The second I picked up Schlink’s The Reader I was instantly addicted, I started it on Friday morning, just before I went to work and finished it now. Had I started this on a Sunday I would have been ready with it by the evening. It that’s good. Call it a post war novel or a romance, it has everything and it’s translation is superb.
One afternoon 15-year-old Michael Berg starts to vomit and is saved by the much older Hanna Schmitz, they embark on a physical relationship until Hanna mysteriously leaves and Michael continues with his academic life, eventually graduating in law. Throughout this time Hanna is still on his mind.
After some time Hanna is back into Micheal’s life, only this time it is in court as she is convicted of her war crimes. It is at this point that Michael discovers that Hanna is harboring a secret and it’s worse (in her opinion) than her position during as a SS guard during the Second World War. Berg then wonders if he should reveal this secret so that she’ll get a light sentence.
Unfortunately Hanna is given a hefty sentence and commits suicide by on the day she is about to be let out due to good behaviour. She leaves her legacy with Michael with instructions that he has to give it to one of the survivors who was under her ‘care’ (and is one of the witnesses in her trial). This leads to another ethical question which Berg is in the middle of.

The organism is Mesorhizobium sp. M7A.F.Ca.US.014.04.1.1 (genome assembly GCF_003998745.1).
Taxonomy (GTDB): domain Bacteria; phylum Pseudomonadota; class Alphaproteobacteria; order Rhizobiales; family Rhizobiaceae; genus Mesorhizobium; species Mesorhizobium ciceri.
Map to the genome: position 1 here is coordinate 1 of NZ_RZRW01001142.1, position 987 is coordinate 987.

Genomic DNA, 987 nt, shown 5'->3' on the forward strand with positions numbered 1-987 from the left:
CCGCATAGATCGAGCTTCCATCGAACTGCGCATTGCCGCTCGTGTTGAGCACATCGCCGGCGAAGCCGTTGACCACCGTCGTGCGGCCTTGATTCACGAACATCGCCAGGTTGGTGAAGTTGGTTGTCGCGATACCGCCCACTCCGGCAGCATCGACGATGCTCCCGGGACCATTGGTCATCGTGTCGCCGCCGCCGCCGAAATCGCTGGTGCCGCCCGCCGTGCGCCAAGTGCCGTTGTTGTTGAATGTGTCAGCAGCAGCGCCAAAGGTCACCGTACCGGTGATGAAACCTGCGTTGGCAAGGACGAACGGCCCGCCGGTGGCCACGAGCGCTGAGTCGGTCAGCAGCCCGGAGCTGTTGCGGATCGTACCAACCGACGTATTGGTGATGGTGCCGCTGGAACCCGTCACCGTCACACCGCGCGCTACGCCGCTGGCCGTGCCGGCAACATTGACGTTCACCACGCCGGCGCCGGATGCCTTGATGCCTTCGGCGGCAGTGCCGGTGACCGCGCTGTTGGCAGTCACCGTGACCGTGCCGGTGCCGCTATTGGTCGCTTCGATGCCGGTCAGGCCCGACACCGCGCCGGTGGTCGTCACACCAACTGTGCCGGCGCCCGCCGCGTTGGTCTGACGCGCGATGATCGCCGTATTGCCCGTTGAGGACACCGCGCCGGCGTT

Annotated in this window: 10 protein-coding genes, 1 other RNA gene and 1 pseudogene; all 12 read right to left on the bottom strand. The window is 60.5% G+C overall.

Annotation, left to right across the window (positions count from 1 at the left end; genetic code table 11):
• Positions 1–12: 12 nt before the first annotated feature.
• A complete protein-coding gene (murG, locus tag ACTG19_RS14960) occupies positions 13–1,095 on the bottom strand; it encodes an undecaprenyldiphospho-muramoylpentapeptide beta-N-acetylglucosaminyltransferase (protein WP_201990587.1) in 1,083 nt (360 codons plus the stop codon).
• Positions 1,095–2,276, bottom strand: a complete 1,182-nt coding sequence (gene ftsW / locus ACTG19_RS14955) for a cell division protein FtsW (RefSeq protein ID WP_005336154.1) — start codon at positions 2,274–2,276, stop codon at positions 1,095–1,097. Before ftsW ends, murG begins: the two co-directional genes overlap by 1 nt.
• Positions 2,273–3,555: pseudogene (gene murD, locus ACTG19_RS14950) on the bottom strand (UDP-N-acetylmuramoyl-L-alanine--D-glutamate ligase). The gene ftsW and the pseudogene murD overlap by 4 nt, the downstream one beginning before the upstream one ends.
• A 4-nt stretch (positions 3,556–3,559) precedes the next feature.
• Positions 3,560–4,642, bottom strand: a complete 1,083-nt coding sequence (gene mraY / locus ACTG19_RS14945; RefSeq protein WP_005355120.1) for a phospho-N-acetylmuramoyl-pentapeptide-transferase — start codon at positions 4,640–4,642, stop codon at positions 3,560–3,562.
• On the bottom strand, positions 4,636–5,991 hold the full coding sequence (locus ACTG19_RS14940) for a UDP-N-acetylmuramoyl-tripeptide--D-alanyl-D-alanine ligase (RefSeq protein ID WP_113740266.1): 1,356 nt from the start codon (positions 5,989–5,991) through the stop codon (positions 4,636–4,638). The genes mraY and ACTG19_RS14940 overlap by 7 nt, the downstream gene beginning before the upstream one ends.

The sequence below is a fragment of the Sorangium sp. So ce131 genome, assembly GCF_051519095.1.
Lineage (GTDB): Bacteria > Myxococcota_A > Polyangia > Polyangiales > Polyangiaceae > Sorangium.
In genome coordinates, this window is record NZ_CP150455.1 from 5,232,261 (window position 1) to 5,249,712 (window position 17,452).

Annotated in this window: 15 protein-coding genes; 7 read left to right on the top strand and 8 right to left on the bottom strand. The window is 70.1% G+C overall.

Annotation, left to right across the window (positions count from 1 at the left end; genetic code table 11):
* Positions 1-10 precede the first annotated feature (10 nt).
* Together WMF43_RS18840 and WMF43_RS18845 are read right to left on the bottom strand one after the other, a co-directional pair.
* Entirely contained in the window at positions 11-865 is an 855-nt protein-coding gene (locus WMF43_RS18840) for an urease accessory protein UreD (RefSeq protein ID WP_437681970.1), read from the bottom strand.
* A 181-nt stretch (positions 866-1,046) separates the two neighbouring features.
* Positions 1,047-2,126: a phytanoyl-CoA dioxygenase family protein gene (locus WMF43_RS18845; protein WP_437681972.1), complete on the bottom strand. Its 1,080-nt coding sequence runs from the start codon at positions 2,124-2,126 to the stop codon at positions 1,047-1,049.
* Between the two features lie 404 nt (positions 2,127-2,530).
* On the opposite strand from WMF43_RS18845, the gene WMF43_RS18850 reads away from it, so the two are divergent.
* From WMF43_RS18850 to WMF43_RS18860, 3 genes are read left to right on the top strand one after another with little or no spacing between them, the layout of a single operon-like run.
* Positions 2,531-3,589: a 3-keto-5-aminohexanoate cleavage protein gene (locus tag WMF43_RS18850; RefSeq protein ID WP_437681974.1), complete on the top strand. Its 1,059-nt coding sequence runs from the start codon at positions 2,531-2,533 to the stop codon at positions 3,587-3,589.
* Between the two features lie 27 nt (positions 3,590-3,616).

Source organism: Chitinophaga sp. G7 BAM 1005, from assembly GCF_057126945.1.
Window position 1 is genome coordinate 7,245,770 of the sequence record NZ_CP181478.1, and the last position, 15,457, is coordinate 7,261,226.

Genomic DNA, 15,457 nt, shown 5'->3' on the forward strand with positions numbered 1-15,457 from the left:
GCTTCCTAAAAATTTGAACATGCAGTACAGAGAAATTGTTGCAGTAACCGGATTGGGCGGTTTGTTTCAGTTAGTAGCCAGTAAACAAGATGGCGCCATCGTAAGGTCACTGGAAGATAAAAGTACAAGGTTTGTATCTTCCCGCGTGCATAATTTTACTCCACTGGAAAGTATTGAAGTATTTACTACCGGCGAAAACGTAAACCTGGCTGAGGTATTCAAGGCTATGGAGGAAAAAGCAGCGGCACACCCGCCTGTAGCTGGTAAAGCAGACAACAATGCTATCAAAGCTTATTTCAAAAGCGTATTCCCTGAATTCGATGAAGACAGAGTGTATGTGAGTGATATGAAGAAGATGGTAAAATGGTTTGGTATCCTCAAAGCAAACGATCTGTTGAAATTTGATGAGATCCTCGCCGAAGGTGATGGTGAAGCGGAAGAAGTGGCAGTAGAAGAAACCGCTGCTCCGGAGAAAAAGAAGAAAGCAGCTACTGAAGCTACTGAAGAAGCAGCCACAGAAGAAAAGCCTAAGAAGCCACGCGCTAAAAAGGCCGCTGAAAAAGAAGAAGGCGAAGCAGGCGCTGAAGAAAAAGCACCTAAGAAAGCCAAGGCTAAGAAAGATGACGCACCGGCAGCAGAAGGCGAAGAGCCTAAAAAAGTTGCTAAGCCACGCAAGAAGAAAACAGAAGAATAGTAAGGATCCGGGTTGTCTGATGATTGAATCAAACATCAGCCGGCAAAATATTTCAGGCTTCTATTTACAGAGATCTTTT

The Reader brings out a lot of queries about the war and post war generations and whether one group of young adults should forgive the last generation for their atrocities. It also brings forth questions between love and professionalism. Berg constantly finds himself trapped in these situations and his own decisions lead to certain consequences.
The Reader is a very powerful book, one that moves you with every sentence and plot advancement and it’s ending had me reflecting on the morality that is presented in the novel. It would be interesting if anyone who has read the book agrees with Micheal’s (or the Jewish survivor’s) actions.